Understanding Mental Health

Privacy and Confidentiality

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Why do we need privacy and confidentiality standards?

When seeing a mental health professional, there are strict privacy and confidentiality standards in place. This exists so that information regarding an individual’s treatment and condition are in safe hands, and free from potential exploitation or misuse.

This means that anything you say to a psychologist will be kept between you and them. 

However it is important to emphasise that a medical professional is legally obliged to disclose their concerns if they feel that the individual in question is at immediate risk of hurting themselves or others. 

In Indonesia, people are legally entitled to confidential health treatment from healthcare providers. The law also requires that information collected in sessions with health professionals must be stored and maintained confidentially by the service provider.

In addition to the legal framework surrounding privacy and confidentiality, the Indonesian Psychology Association (Himpunan Psikologi Indonesia, commonly referred to as HIMPSI) has a professional framework outlining how privacy and confidentiality function within a clinical context. This guideline outlines the practices and boundaries that mental health professionals must respect when handling client information.

Importance of Informed Consent

Informed consent is defined as a verbal or written agreement obtained from the individual meeting with a mental health professional. It typically outlines how any information provided or collected may be used, and gives an individual control over who knows about their mental health. 

Several factors need to be met to ensure informed consent is covered, such as:

  1. Willingness to undergo psychological treatment
  2. The estimated duration of treatment
  3. What the treatment entails 
  4. Benefits and risks of the treatment
  5. Guaranteed privacy during treatment
  6. Defining the party that would be responsible should there be a less than desirable outcome during treatment. 

Informed consent must be given willingly, without consequences, and with capacity.

 Individuals under the age of 18 are unable to officially give informed consent, thus a parent or guardian is required to give consent on their behalf. It is then the practitioner’s responsibility to ensure that the individual’s privacy remains intact. 

Importance of Privacy and Confidentiality in Mental Health Treatment

Conversations in a clinical setting contain sensitive information by nature. Psychologists are trained to act with discretion and respect your privacy and confidentiality. If you decide to see a psychologist, it may be worthwhile asking for information on their privacy/confidentiality policies.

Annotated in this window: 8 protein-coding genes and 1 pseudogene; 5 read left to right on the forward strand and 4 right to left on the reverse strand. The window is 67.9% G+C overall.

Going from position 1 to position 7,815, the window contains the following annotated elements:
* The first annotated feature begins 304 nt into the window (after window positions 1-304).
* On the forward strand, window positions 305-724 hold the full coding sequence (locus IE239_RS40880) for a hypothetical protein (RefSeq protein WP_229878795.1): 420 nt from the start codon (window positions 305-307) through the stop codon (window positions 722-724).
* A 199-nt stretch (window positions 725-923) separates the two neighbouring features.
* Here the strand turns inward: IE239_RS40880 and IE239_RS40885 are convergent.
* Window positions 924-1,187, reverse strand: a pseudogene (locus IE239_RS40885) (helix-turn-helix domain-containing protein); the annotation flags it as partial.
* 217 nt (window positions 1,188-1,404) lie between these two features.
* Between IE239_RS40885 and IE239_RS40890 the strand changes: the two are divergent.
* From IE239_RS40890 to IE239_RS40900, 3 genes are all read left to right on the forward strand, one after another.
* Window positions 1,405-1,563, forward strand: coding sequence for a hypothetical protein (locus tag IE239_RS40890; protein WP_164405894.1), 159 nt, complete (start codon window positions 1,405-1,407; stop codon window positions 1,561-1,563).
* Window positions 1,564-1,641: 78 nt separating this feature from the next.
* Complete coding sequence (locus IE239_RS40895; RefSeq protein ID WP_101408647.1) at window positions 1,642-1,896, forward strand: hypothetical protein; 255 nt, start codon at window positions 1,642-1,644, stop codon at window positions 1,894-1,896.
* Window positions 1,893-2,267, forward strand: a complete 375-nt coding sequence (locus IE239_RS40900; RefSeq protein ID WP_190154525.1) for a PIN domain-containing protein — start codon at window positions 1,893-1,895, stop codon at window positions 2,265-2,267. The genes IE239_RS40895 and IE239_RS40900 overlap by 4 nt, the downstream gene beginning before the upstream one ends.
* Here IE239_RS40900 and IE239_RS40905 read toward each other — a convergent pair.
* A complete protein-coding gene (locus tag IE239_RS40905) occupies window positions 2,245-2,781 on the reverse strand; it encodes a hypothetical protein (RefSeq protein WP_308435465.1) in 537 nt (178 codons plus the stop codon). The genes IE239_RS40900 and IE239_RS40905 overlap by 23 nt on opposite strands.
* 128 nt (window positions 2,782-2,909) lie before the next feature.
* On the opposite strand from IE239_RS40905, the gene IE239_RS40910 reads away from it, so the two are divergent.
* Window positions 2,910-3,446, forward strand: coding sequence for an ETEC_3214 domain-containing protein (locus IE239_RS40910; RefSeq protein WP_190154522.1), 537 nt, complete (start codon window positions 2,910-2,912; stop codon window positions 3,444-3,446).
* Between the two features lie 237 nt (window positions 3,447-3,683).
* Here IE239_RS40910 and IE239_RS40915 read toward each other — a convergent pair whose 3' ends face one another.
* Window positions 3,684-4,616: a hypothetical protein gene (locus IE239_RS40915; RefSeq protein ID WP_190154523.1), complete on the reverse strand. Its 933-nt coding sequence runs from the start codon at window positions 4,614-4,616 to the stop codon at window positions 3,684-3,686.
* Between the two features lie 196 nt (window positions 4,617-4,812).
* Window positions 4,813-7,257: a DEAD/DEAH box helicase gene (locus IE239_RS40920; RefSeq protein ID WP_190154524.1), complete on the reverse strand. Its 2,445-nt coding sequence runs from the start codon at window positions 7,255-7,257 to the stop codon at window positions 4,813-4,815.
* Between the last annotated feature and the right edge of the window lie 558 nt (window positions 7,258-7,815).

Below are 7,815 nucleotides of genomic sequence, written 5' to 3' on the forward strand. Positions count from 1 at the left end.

What to do if your practitioner breaks the privacy/confidentiality code of ethics?

If you think your confidentiality or privacy has been breached, here are some steps you can take:

  1. Ask your practitioner about it directly. If you are comfortable with it, talk to the person involved or the organisation they work for. 
  2. Try to find out what occurred, why and how your privacy was breached. 
  3. Keep a detailed record of what your complaint is (e.g. specific details and dates) and any conversations or correspondence you have about the breach in order to formalise your complaint.
  4. As your privacy is protected by law, you can also go to the police with your concerns about any potential breach.

Knowing that what you tell a psychologist will remain between you and them can help facilitate an open and honest environment to share your personal experiences. This is invaluable to treatment as the psychologist can then ensure that they provide the best and most effective care possible for you. 

Australia Medical Association. (2013). Privacy and confidentiality. Retrieved from https://ama.com.au/privacy-and-confidentiality

Himpunan Psikologi Indonesia. (2017). Kode Etik Psikologi Indonesia. Retrieved from https://himpsi.or.id/organisasi/kode-etik-psikologi-indonesia

McGuire, J., Toal, P., Blau, B., & Abeles, Norman. (1985). The Adult Client's Conception of Confidentiality in the Therapeutic Relationship. Professional Psychology: Research and Practice, 16(3), 375-384.

Rubanowitz, D., & Abeles, Norman. (1987). Public Attitudes Toward Psychotherapist-Client Confidentiality. Professional Psychology: Research and Practice, 18(6), 613-618.

Shah, S., & Freedheim, Donald K. (1969). Privileged communications, confidentiality, and privacy: Privileged communications. Professional Psychology, 1(1), 56-69.

The Health Insurance POrtability and Accountability Act of 1996 (HIPAA)

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